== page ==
To return to Bill C-127, one of its main purposes was to make a clear statement that a sexual offence is primarily an act of violence, although it has a sexual component: statement by the Honourable Flora MacDonald during the debates on Bill C-127, House of Commons Debates, vol. XVII, 1st Sess., 32nd Parl., August 4, 1982, at p. 20041. As a result, a number of sexual offences were taken out of Part IV of the Code, dealing with sexual offences, public morals and disorderly conduct and new offences were created and added to Part VI, dealing with offences against the person and reputation.
Three of the most significant changes made to the structure of sexual offences were these. Penetration was not an element of the new sexual assault offences. Sexual assaults became gender neutral and could be committed by a person of either sex against another person of either sex. Finally, spousal immunity, which had previously protected husbands from being charged with raping their wives, was removed: C. L. M. Boyle, Sexual Assault (1984), at pp. 46-47.
A number of other changes were also made, such as the repeal of certain sexual offences, including rape and sexual intercourse with the “feeble-minded” and a number of evidentiary changes, including repeal of the statutory requirement for corroboration for certain offences and abrogation of the rule concerning recent complaint: Boyle, at pp. 49-51.
However, a number of the pre-existing sexual offences remained in force after the enactment of Bill C-127: sexual intercourse with females under the age of 14; sexual intercourse with females of previous chaste character; incest; seduction offences; sexual intercourse with children, wards and employees; gross indecency; and, most relevant to our case, buggery and bestiality (see D. Watt, The New Offences Against the Person (1984), at pp. 87-91). It is worth noting that although the offence of rape was abolished and the new sexual assault offence provisions did not have penetration as one of their essential elements, the remaining offences, apart from gross indecency, expressly provide that “sexual intercourse” is an element. Sexual intercourse was defined in s. 3(6)) as being “complete upon penetration to even the slightest degree, notwithstanding that seed is not emitted”: now s. 4(5); see Watt, at p. 91. This, of course, is the definition of penetration (or “carnal knowledge”) that had been settled for centuries. Thus, the notion remained that penetration was an essential element of several of the retained offences.
Also noteworthy is that the offences of buggery and bestiality remained undefined. As Mr. (now Justice) Watt noted in his text, these offences “also known as sodomy, may be described as carnal copulation against nature by human beings with each other or with a beast. Some degree of penetration is required and, in the event that both participants are human, the penetration must be per anum”: pp. 90-91 (footnotes omitted).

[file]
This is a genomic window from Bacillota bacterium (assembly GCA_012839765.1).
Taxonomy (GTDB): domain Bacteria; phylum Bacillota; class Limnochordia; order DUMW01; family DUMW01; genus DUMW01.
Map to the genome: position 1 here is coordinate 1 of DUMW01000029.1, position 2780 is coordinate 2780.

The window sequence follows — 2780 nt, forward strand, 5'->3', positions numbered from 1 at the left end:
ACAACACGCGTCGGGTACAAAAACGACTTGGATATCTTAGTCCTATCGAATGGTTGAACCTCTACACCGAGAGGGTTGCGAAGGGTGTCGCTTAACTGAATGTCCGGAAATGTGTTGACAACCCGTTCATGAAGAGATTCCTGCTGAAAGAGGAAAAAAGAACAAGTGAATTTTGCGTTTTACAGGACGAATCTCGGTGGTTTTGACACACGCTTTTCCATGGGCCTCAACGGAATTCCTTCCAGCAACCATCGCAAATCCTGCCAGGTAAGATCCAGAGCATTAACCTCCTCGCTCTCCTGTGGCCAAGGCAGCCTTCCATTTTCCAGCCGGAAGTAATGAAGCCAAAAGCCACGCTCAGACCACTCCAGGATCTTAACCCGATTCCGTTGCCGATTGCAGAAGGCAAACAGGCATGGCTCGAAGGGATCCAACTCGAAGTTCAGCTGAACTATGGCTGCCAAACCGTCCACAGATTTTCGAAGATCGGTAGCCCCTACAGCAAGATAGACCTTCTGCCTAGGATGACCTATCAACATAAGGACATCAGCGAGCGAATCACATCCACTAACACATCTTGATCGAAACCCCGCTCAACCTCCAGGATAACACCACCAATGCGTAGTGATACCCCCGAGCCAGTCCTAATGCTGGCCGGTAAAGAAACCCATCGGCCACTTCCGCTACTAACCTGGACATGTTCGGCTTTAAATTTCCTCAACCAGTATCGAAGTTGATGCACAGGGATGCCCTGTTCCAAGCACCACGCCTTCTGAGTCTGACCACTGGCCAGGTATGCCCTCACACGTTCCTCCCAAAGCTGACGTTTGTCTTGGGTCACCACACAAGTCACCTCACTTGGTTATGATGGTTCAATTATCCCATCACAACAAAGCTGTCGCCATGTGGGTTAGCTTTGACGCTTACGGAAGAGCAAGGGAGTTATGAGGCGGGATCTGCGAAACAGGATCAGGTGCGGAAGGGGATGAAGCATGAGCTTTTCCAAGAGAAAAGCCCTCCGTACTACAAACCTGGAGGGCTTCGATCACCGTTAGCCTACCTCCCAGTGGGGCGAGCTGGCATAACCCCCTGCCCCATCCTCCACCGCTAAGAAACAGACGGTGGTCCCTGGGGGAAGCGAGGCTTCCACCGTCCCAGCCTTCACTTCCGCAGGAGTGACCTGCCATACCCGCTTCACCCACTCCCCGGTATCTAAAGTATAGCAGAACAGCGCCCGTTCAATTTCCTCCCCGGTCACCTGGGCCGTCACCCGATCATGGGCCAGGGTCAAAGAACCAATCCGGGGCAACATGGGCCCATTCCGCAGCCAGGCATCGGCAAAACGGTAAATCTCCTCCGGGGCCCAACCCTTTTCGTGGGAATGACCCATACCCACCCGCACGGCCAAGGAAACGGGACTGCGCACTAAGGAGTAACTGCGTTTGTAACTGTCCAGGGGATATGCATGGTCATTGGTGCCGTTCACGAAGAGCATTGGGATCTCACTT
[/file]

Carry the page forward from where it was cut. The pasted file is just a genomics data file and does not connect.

In short, the move away from penetration as an element of the new sexual assault offences did not signal an end to penetration as an element of several other sexual offences retained by Bill C-127. And there is nothing in that legislation to suggest that the long-settled legal definition of bestiality had in any way changed.
(iii) The 1988 Revisions
That brings us to the 1988 revisions. These amendments are found in a larger package of changes to the sexual offences in the Code in relation to children. It changed the law of consent in relation to young persons; introduced new, child-specific and gender-neutral offences not dependent on proof of penile penetration: sexual interference, invitation to sexual touching and sexual exploitation; and brought significant change to the rules of evidence applying at trials of sexual offences against children.
Although the focus of the 1988 revisions was the protection of children, they also had features and objectives in common with the amendments of 1983. They intended to give equal protection to victims of sexual abuse, without regard to their sex: House of Commons, Minutes of Proceedings and Evidence of the Legislative Committee on Bill C-15: An Act to amend the Criminal Code and the Canada Evidence Act, No. 1, 2nd Sess., 33rd Parl., November 27, 1986, at pp. 18-19 (Hon. Ramon John Hnatyshyn). They further modified the applicable evidentiary rules, so victims could more easily testify in court, by allowing a child to testify in court if or she could be sworn or if the judge would determine that he or she could be heard on promising to tell the truth. They also created a broader range of sexual abuse offences, adding such offences as sexual interference, invitation to sexual touching and sexual exploitation.
What does this legislative activity tell us about whether there was a parliamentary intent to expand the scope of criminal liability for bestiality? Before these amendments, as I have discussed in detail earlier, the offence of bestiality had a legal meaning as requiring penetration. That meaning was well known in 1985, as the commentary following the 1955 revisions shows: Tremeear’s Annotated Criminal Code: Canada, at p. 216; Lagarde, Nouveau Code Criminel Annoté, at p. 102; Watt, at pp. 90-91. Parliament continued to use the term “bestiality”, without further definition. The element of penetration was explicitly retained in the offence replacing buggery, namely anal intercourse. It is worth noting that with the exception of the offence of sexual intercourse with females under the age of 14, all of the sexual offences that still required penetration following the 1983 revisions and which were not repealed by the 1988 revisions (incest, anal intercourse) continued to require penetration after the 1988 revisions.